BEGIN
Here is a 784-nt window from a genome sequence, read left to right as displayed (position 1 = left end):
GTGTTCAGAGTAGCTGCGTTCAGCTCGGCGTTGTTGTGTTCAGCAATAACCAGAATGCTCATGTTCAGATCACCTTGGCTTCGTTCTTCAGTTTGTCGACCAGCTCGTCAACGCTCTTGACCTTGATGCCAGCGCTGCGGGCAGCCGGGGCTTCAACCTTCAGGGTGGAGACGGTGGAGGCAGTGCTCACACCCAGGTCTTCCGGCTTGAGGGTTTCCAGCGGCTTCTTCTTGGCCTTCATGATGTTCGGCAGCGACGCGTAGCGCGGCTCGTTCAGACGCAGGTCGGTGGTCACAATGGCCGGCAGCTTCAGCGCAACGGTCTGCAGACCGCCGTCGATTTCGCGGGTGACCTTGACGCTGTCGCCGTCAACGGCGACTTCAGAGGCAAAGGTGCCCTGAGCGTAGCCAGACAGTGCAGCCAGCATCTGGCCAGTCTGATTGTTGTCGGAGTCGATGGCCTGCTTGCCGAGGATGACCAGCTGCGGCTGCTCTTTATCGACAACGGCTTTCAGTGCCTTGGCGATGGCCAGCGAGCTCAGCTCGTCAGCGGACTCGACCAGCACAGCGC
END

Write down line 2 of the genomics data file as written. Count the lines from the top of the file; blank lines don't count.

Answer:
GTGTTCAGAGTAGCTGCGTTCAGCTCGGCGTTGTTGTGTTCAGCAATAACCAGAATGCTCATGTTCAGATCACCTTGGCTTCGTTCTTCAGTTTGTCGACCAGCTCGTCAACGCTCTTGACCTTGATGCCAGCGCTGCGGGCAGCCGGGGCTTCAACCTTCAGGGTGGAGACGGTGGAGGCAGTGCTCACACCCAGGTCTTCCGGCTTGAGGGTTTCCAGCGGCTTCTTCTTGGCCTTCATGATGTTCGGCAGCGACGCGTAGCGCGGCTCGTTCAGACGCAGGTCGGTGGTCACAATGGCCGGCAGCTTCAGCGCAACGGTCTGCAGACCGCCGTCGATTTCGCGGGTGACCTTGACGCTGTCGCCGTCAACGGCGACTTCAGAGGCAAAGGTGCCCTGAGCGTAGCCAGACAGTGCAGCCAGCATCTGGCCAGTCTGATTGTTGTCGGAGTCGATGGCCTGCTTGCCGAGGATGACCAGCTGCGGCTGCTCTTTATCGACAACGGCTTTCAGTGCCTTGGCGATGGCCAGCGAGCTCAGCTCGTCAGCGGACTCGACCAGCACAGCGC